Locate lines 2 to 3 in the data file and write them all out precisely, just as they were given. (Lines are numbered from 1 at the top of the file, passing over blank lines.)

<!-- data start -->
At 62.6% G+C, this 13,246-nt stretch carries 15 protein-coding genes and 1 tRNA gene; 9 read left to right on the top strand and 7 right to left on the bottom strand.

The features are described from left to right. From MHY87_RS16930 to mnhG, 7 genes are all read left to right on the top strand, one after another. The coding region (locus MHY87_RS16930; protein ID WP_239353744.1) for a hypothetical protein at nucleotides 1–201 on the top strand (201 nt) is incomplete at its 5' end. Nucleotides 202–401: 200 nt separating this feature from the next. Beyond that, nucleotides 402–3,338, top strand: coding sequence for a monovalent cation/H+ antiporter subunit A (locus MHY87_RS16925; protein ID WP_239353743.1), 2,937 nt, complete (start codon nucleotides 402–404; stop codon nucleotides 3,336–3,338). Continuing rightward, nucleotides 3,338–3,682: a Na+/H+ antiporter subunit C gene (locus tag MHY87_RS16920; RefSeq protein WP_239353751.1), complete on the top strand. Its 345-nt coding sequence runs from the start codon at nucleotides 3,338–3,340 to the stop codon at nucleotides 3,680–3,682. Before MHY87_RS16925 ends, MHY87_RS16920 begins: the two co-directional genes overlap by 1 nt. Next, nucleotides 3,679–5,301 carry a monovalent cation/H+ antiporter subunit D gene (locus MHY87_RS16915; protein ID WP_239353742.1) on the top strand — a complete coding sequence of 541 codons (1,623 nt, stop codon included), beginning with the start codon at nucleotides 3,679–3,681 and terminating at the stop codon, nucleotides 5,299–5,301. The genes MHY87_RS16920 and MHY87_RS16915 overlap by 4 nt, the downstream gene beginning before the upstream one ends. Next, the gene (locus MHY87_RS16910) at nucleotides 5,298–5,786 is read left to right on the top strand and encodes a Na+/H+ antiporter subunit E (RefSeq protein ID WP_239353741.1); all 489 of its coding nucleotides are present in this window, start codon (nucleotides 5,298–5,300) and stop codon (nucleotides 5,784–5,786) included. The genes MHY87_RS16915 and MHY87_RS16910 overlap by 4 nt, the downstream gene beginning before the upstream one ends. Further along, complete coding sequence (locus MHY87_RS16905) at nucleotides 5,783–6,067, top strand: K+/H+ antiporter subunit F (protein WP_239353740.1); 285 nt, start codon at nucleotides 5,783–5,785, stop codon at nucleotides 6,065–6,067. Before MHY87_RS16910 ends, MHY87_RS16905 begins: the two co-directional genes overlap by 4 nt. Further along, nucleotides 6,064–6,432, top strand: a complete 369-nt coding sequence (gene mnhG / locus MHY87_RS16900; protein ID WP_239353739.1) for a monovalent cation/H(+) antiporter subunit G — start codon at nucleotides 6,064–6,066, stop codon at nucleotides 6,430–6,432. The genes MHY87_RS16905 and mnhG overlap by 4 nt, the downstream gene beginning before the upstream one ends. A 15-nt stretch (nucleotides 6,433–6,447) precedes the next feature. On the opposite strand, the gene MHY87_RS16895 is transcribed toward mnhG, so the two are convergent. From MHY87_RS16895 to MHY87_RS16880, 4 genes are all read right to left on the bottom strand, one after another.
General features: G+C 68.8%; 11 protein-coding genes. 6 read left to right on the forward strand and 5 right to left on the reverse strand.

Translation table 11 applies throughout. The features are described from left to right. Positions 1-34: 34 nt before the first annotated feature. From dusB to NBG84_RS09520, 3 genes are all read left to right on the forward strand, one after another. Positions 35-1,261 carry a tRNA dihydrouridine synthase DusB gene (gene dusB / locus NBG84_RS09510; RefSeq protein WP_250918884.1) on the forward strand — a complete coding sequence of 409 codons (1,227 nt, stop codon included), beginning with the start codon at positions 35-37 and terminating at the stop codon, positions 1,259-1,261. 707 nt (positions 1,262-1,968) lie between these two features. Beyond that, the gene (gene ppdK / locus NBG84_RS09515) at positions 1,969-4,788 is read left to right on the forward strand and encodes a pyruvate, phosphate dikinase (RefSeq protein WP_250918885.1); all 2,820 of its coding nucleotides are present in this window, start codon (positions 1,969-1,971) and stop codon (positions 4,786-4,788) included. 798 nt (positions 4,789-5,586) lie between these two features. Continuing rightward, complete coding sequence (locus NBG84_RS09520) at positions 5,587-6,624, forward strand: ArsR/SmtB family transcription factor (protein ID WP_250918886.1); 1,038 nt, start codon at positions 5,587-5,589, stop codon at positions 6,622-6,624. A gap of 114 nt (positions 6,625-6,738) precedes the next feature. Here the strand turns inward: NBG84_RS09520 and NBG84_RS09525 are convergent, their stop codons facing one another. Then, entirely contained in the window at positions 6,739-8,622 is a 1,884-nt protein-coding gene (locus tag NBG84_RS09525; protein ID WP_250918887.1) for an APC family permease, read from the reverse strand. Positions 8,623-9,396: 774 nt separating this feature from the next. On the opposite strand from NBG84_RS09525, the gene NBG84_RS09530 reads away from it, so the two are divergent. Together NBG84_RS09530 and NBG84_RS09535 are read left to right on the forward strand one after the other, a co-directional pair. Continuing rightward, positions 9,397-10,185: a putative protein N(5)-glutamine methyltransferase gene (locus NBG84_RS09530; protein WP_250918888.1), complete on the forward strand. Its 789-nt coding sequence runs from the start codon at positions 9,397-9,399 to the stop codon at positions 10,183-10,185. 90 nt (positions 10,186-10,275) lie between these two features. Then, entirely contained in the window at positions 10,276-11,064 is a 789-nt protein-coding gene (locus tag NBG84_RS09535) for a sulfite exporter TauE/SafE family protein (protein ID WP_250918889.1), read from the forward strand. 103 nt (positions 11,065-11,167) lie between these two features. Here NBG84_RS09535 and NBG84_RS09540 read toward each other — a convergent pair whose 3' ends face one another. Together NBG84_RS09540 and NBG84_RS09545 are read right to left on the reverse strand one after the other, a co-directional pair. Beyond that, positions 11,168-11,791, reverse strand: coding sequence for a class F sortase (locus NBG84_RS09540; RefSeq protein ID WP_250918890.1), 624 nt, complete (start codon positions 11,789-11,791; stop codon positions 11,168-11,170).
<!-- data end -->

The features are described from left to right. From MHY87_RS16930 to mnhG, 7 genes are all read left to right on the top strand, one after another. The coding region (locus MHY87_RS16930; protein ID WP_239353744.1) for a hypothetical protein at nucleotides 1–201 on the top strand (201 nt) is incomplete at its 5' end. Nucleotides 202–401: 200 nt separating this feature from the next. Beyond that, nucleotides 402–3,338, top strand: coding sequence for a monovalent cation/H+ antiporter subunit A (locus MHY87_RS16925; protein ID WP_239353743.1), 2,937 nt, complete (start codon nucleotides 402–404; stop codon nucleotides 3,336–3,338). Continuing rightward, nucleotides 3,338–3,682: a Na+/H+ antiporter subunit C gene (locus tag MHY87_RS16920; RefSeq protein WP_239353751.1), complete on the top strand. Its 345-nt coding sequence runs from the start codon at nucleotides 3,338–3,340 to the stop codon at nucleotides 3,680–3,682. Before MHY87_RS16925 ends, MHY87_RS16920 begins: the two co-directional genes overlap by 1 nt. Next, nucleotides 3,679–5,301 carry a monovalent cation/H+ antiporter subunit D gene (locus MHY87_RS16915; protein ID WP_239353742.1) on the top strand — a complete coding sequence of 541 codons (1,623 nt, stop codon included), beginning with the start codon at nucleotides 3,679–3,681 and terminating at the stop codon, nucleotides 5,299–5,301. The genes MHY87_RS16920 and MHY87_RS16915 overlap by 4 nt, the downstream gene beginning before the upstream one ends. Next, the gene (locus MHY87_RS16910) at nucleotides 5,298–5,786 is read left to right on the top strand and encodes a Na+/H+ antiporter subunit E (RefSeq protein ID WP_239353741.1); all 489 of its coding nucleotides are present in this window, start codon (nucleotides 5,298–5,300) and stop codon (nucleotides 5,784–5,786) included. The genes MHY87_RS16915 and MHY87_RS16910 overlap by 4 nt, the downstream gene beginning before the upstream one ends. Further along, complete coding sequence (locus MHY87_RS16905) at nucleotides 5,783–6,067, top strand: K+/H+ antiporter subunit F (protein WP_239353740.1); 285 nt, start codon at nucleotides 5,783–5,785, stop codon at nucleotides 6,065–6,067. Before MHY87_RS16910 ends, MHY87_RS16905 begins: the two co-directional genes overlap by 4 nt. Further along, nucleotides 6,064–6,432, top strand: a complete 369-nt coding sequence (gene mnhG / locus MHY87_RS16900; protein ID WP_239353739.1) for a monovalent cation/H(+) antiporter subunit G — start codon at nucleotides 6,064–6,066, stop codon at nucleotides 6,430–6,432. The genes MHY87_RS16905 and mnhG overlap by 4 nt, the downstream gene beginning before the upstream one ends. A 15-nt stretch (nucleotides 6,433–6,447) precedes the next feature. On the opposite strand, the gene MHY87_RS16895 is transcribed toward mnhG, so the two are convergent. From MHY87_RS16895 to MHY87_RS16880, 4 genes are all read right to left on the bottom strand, one after another.
General features: G+C 68.8%; 11 protein-coding genes. 6 read left to right on the forward strand and 5 right to left on the reverse strand.